Labor Economics

The supply for labor can be defined as the quantity of workers who are willing and able to supply work in a market or occupation at various wages. Demand for labor is the quantity of employers that are willing to hire workers in a market or occupation at various wages. These employers follow the general rule of only hiring a worker if that worker can generate additional revenue to cover the additional cost of hiring the worker. This additional revenue is called marginal revenue product and is simply the output of the worker multiplied by the price of that output.

The supply curve is an upward sloping curve as the more wages an occupation pays, the more workers are willing to enter the occupation. Alternatively, the demand curve slopes downward, as the law of diminishing marginal returns dictates that the output per worker will decrease as the employer hires more workers.

Shifts in the labor demand curve can occur when something changes the amount of output per worker or when something changes the price per output. For example, a change in government tax regulations might result in more complicated tax returns, increasing the price of tax return preparation services. Since the value of the output of tax preparers has increased, the labor demand curve would shift to the right. Likewise, providing more or better training to accounting students graduating from colleges would increase the output level of these new tax preparers. This increase in marginal revenue product of hiring additional preparers will also shift the demand curve to the right.

Studying the supply and demand of labor leads to an explanation of why workers in different occupations earn different amounts. The equilibrium market wage of any occupation is the wage where the supply and demand curves intersect. Thus, as the supply of workers in one occupation is less than that of another, the occupation with a lesser supply will pay higher wages than the occupation in greater supply. An example of this is illustrated in the graphs below.

We must put the supply and demand curves together to explain why workers in different occupations earn different amounts. Figure 1, for example, shows supply and demand diagrams for registered nurses and hotel clerks. In 2000, the median annual earnings of registered nurses were $44,840, while those for hotel clerks were only $16,380.
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As illustrated above, nurses earn more than hotel clerks. This is because nurses are usually more educated and therefore more productive than hotel clerks, making the demand for nurses higher than the demand for hotel clerks. Conversely, the supply of nurses is less than that of hotel clerks, since it is more difficult to become qualifed for the nursing occupation. The lower supply and higher demand for nurses is the reason for the higher wages paid to nurses.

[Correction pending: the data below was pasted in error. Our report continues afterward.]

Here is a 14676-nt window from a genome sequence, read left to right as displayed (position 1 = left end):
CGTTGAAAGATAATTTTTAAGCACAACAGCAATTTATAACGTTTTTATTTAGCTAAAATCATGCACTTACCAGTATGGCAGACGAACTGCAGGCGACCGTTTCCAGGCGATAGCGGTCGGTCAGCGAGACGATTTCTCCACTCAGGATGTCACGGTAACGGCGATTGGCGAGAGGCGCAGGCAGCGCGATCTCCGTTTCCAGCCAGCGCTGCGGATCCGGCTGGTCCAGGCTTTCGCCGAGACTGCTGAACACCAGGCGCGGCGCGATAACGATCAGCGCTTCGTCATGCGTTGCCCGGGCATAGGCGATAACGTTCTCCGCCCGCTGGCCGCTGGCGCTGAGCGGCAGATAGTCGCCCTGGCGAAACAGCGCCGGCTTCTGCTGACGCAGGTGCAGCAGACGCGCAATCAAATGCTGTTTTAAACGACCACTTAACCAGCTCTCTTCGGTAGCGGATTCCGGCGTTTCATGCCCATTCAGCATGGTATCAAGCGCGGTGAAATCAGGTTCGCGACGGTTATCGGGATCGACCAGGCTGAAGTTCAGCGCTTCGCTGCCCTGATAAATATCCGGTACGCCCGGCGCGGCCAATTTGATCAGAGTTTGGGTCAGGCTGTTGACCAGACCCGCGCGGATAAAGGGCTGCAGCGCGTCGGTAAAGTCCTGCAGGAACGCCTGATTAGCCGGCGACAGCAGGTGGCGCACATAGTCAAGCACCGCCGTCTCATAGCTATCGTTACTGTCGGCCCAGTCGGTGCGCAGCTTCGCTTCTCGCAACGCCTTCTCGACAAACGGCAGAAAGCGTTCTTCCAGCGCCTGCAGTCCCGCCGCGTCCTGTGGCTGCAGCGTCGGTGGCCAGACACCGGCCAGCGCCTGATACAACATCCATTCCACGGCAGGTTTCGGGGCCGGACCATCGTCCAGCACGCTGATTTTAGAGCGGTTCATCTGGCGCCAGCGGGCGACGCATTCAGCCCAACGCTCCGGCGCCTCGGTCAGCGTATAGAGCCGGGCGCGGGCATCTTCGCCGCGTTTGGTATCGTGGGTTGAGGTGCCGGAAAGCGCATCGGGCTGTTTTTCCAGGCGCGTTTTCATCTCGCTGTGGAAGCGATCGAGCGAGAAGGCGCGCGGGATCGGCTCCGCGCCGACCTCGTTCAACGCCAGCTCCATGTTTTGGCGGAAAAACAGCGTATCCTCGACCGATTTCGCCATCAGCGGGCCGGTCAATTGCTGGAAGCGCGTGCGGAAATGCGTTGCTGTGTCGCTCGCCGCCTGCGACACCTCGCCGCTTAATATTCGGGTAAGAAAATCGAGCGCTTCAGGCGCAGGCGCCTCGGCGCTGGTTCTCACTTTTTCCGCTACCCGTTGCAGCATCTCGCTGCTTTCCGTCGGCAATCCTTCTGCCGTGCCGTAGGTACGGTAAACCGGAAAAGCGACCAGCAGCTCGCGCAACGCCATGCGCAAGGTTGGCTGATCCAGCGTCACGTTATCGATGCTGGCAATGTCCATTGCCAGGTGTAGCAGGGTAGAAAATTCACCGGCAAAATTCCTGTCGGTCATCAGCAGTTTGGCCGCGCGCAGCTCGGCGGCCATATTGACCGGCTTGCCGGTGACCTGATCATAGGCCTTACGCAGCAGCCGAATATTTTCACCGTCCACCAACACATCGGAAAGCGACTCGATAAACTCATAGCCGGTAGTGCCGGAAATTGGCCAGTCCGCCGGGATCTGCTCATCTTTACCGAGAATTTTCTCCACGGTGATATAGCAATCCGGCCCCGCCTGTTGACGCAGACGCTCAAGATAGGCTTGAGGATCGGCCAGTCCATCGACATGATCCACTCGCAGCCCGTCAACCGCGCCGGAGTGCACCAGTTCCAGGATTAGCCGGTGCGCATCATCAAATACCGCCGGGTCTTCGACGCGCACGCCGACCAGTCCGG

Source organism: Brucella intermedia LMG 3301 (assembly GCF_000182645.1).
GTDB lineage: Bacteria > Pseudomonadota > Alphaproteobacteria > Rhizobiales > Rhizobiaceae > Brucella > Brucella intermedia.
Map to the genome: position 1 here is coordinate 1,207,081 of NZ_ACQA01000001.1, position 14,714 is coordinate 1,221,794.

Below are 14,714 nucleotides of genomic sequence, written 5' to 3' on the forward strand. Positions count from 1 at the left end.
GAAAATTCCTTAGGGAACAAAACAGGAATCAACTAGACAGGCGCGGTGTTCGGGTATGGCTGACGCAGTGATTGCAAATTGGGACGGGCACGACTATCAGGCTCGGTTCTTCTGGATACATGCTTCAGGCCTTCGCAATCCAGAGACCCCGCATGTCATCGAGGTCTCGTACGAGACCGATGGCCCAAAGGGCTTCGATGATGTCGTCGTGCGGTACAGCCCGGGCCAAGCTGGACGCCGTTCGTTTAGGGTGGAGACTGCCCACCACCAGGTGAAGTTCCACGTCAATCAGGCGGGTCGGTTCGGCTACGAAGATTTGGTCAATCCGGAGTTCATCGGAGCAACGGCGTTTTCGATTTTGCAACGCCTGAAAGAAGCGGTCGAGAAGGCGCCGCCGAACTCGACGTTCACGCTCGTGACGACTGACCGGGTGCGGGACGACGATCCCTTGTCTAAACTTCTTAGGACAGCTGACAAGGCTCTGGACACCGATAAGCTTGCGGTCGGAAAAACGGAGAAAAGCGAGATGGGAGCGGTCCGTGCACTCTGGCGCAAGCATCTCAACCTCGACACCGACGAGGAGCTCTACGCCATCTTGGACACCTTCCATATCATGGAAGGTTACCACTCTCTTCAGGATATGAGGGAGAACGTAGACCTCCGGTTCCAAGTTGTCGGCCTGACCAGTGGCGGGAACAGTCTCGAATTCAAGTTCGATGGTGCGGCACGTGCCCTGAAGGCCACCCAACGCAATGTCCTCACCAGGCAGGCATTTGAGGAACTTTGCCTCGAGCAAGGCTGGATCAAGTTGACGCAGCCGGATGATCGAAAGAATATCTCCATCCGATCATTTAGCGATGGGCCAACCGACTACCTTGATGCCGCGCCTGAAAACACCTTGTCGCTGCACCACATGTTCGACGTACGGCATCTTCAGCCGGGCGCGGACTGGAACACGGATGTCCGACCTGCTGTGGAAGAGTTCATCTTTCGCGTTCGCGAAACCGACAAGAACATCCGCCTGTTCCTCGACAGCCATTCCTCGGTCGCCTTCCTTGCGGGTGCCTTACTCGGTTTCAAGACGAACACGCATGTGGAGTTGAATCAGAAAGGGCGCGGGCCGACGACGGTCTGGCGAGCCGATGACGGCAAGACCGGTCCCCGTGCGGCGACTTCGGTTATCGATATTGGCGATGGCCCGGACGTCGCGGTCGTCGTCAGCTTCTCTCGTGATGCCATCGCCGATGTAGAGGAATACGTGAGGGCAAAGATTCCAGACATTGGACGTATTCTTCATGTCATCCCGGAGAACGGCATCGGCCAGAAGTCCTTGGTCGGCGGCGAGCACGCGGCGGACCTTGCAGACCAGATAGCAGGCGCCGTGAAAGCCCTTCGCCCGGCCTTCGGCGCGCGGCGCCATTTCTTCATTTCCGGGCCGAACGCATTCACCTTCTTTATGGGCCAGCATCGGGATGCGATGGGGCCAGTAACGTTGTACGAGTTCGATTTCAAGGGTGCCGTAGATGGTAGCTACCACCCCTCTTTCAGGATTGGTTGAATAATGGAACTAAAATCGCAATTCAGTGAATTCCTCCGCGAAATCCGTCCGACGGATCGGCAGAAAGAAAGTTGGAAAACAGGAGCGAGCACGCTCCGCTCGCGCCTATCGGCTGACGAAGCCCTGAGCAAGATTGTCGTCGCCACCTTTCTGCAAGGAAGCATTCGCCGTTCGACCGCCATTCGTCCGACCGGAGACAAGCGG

This same concept can be applied when looking at the overall wages paid to workers with more education. The reason that so many people go on to college or other post high school training is that the marginal revenue product for these workers is higher, increasing their demand and in turn increasing the wage paid. "In 2000, the median earnings of males in the age group 25-34 who graduated from college were 60 percent higher than those who had only completed high school or a GED, while those of females were 95 percent higher." (Alden).

In addition to education, there are other reasons for difference in wages. This can be seen when comparing occupations requiring the same amount of education. Below is an illustration of the supply and demand curves for workers in the fitness trainer occupation and hazardous materials removal occupation. Figure 2 shows that the median wages paid to hazardous materials removal workers is higher than those paid to fitness trainers. If education level and earnings were the only consideration in the demand and supply of workers, then it makes sense that fitness trainers would quit their jobs and become hazardous materials removal workers, which we know doesn't happen.

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Assuming that fitness workers did quit their jobs to become hazardous materials removal workers, the supply of hazardous materails removal workers would increase and the supply of fitness workers would decrease. This would cause the hazardous materials removal workers wages to decrease and the fitness trainers wages to increase, and this scenario would occur until the wages for each occupation became about the same. The reason this doesn't happen is that there are more considerations for supply of workers besides the wage paid. In this case, the workers choosing to be fitness trainers do so because they personally enjoy being a fitness trainer rather than a hazardous materials removal worker and are willing to accept a lower wage.